Enhanced intraliposomal metallic nanoparticle payload capacity using microfluidic-assisted self-assembly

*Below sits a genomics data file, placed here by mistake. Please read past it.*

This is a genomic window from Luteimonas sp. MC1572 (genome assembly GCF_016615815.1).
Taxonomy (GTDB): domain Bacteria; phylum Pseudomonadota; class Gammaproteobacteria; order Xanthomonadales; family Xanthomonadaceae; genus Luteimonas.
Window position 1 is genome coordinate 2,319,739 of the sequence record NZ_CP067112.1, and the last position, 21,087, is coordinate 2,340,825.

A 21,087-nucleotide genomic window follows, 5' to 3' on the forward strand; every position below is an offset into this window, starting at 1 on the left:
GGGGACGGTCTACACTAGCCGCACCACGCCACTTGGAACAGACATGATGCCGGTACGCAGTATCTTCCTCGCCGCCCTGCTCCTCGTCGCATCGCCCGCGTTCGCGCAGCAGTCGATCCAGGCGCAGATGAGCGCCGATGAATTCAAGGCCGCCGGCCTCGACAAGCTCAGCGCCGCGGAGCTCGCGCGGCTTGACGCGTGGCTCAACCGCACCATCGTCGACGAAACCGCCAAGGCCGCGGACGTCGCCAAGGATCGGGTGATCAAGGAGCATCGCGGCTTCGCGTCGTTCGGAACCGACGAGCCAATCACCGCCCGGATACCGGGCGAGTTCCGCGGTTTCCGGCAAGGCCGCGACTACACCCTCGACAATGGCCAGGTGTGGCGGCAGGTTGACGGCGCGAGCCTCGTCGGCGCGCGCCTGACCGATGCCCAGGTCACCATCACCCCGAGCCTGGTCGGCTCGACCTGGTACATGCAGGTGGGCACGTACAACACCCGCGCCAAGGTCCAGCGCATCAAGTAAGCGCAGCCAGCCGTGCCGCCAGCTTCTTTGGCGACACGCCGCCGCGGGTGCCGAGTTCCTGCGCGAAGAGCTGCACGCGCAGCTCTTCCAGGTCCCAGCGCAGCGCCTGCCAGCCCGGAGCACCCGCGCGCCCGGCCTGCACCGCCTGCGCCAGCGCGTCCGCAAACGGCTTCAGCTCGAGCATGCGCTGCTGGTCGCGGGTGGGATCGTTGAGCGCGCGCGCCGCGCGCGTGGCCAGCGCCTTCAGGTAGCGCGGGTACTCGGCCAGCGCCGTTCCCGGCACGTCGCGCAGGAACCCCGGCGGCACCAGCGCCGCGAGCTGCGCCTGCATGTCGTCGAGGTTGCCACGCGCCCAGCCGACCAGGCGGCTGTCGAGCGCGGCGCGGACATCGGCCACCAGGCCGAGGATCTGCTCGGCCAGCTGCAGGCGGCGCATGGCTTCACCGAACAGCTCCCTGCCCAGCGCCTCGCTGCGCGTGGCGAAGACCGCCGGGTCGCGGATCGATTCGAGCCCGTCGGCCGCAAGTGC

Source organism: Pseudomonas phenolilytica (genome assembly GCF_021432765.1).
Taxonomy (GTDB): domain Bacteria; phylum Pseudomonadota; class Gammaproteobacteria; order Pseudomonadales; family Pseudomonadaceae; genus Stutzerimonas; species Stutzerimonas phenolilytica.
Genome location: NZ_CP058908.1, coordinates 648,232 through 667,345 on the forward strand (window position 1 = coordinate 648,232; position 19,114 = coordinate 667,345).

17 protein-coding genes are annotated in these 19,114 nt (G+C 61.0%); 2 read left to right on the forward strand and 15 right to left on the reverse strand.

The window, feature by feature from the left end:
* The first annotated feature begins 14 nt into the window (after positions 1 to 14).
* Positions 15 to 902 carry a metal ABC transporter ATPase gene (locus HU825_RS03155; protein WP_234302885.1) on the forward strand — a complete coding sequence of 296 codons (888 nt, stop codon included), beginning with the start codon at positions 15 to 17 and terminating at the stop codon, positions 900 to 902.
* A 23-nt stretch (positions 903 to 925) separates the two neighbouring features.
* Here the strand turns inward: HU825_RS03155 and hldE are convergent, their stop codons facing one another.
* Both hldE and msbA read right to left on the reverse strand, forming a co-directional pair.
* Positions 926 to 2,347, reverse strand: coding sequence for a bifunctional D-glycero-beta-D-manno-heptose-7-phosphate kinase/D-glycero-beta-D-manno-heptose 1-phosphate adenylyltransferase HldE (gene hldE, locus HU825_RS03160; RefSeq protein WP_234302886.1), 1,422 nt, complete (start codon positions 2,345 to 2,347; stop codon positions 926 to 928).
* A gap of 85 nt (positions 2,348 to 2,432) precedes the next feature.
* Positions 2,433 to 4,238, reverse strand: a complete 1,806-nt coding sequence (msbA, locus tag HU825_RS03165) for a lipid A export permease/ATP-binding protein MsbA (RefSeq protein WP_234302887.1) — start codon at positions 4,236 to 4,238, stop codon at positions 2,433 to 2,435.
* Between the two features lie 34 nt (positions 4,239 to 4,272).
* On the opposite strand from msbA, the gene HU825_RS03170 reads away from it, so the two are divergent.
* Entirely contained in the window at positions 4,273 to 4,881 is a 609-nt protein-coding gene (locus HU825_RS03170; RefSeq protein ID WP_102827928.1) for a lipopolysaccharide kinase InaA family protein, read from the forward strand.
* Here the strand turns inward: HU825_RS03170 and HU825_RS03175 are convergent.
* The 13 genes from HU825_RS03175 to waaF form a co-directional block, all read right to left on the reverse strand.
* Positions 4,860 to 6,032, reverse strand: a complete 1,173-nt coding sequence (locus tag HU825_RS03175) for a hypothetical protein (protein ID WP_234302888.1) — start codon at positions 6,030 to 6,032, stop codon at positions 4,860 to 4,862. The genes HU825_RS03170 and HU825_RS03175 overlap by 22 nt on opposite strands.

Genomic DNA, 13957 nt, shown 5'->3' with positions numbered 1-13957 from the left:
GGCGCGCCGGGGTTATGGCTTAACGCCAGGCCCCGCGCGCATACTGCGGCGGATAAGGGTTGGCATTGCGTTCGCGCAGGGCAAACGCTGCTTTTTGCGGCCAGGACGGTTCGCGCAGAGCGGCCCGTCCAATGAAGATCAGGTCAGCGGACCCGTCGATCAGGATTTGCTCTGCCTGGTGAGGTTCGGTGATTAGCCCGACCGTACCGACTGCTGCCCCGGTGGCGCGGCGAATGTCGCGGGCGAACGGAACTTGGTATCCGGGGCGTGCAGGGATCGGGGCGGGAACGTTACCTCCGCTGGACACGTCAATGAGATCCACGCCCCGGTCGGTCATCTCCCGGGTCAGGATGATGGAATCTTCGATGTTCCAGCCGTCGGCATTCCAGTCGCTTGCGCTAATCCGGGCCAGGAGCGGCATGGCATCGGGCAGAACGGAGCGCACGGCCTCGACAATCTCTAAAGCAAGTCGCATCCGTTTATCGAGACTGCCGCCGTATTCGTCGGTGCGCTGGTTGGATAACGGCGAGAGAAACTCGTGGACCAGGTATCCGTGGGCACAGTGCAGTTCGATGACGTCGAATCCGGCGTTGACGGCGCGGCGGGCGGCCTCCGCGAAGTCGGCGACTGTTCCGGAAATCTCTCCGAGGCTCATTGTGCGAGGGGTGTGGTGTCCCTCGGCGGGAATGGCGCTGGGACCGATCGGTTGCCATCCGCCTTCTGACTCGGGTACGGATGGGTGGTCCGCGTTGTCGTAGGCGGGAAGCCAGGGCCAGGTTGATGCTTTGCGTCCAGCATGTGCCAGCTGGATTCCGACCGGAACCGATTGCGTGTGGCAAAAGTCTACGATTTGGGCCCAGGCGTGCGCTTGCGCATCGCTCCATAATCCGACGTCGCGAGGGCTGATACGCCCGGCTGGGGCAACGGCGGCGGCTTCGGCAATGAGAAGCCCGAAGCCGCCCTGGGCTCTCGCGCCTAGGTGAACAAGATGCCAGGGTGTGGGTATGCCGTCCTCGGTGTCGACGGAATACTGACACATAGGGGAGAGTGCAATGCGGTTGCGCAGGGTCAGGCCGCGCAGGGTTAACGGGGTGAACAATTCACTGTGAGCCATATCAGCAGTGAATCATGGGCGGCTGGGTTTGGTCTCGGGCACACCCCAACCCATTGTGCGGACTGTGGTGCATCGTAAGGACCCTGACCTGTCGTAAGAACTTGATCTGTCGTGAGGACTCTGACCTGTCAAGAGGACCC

Hybrids composed of liposomes (L) and metallic nanoparticles (NP) hold great potential for imaging and drug delivery purposes. However, the efficient incorporation of metallic nanoparticles into liposomes using conventional methodologies has so far proved to be challenging. In this study, we report the fabrication of hybrids of liposomes and hydrophobic gold nanoparticles of size 2-4 nm (Au) using a microfluidic assisted self-assembly process. The incorporation of increasing amounts of Au nanoparticles into liposomes was examined using microfluidics and compared to L-AuNP hybrids prepared by the reverse-phase evaporation method. Our microfluidics strategy produced L-AuNP hybrids with a homogeneous size distribution, smaller polydispersity index, and a 3-fold increase in loading efficiency when compared to those hybrids prepared using the reverse-phase method of production. Quantification of the loading efficiency was determined by ultraviolet spectroscopy, inductively coupled plasma mass spectroscopy and centrifugal field flow fractionation and confirmed qualitatively by transmission electron microscopy. The higher loading of gold nanoparticles into the liposomes achieved using microfluidics produced a slightly thicker and more rigid bilayer as determined with small angle neutron scattering. These observations were confirmed using fluorescent anisotropy and atomic force microscopy, respectively. Structural characterization of the liposomal-nanoparticle hybrids with cryo-electron microscopy revealed the co-existence of membrane-embedded and interdigitated nanoparticle-rich domains suggesting AuNP incorporation through hydrophobic interactions. The microfluidic technique that we describe in this study allows for the automated production of monodisperse liposomal-nanoparticle hybrids with high loading capacity highlighting the utility of microfluidics to improve the payload of metallic nanoparticles within liposomes, thereby enhancing their application for imaging and drug delivery.